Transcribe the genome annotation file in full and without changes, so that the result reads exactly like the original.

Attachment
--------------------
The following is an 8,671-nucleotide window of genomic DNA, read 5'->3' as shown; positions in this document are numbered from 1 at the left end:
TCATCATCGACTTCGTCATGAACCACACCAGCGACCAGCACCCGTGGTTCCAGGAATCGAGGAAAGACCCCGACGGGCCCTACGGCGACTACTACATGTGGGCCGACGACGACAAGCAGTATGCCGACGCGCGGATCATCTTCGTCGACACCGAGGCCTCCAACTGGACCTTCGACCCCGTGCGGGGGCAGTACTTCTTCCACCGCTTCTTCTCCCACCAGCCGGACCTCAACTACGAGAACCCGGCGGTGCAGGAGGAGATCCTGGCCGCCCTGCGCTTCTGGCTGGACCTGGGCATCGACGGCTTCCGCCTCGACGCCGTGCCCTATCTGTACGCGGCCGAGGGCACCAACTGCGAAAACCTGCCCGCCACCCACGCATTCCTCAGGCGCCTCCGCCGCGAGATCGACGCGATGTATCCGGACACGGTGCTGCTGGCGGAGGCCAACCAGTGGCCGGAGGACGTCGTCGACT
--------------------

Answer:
The following is an 8,671-nucleotide window of genomic DNA, read 5'->3' as shown; positions in this document are numbered from 1 at the left end:
TCATCATCGACTTCGTCATGAACCACACCAGCGACCAGCACCCGTGGTTCCAGGAATCGAGGAAAGACCCCGACGGGCCCTACGGCGACTACTACATGTGGGCCGACGACGACAAGCAGTATGCCGACGCGCGGATCATCTTCGTCGACACCGAGGCCTCCAACTGGACCTTCGACCCCGTGCGGGGGCAGTACTTCTTCCACCGCTTCTTCTCCCACCAGCCGGACCTCAACTACGAGAACCCGGCGGTGCAGGAGGAGATCCTGGCCGCCCTGCGCTTCTGGCTGGACCTGGGCATCGACGGCTTCCGCCTCGACGCCGTGCCCTATCTGTACGCGGCCGAGGGCACCAACTGCGAAAACCTGCCCGCCACCCACGCATTCCTCAGGCGCCTCCGCCGCGAGATCGACGCGATGTATCCGGACACGGTGCTGCTGGCGGAGGCCAACCAGTGGCCGGAGGACGTCGTCGACT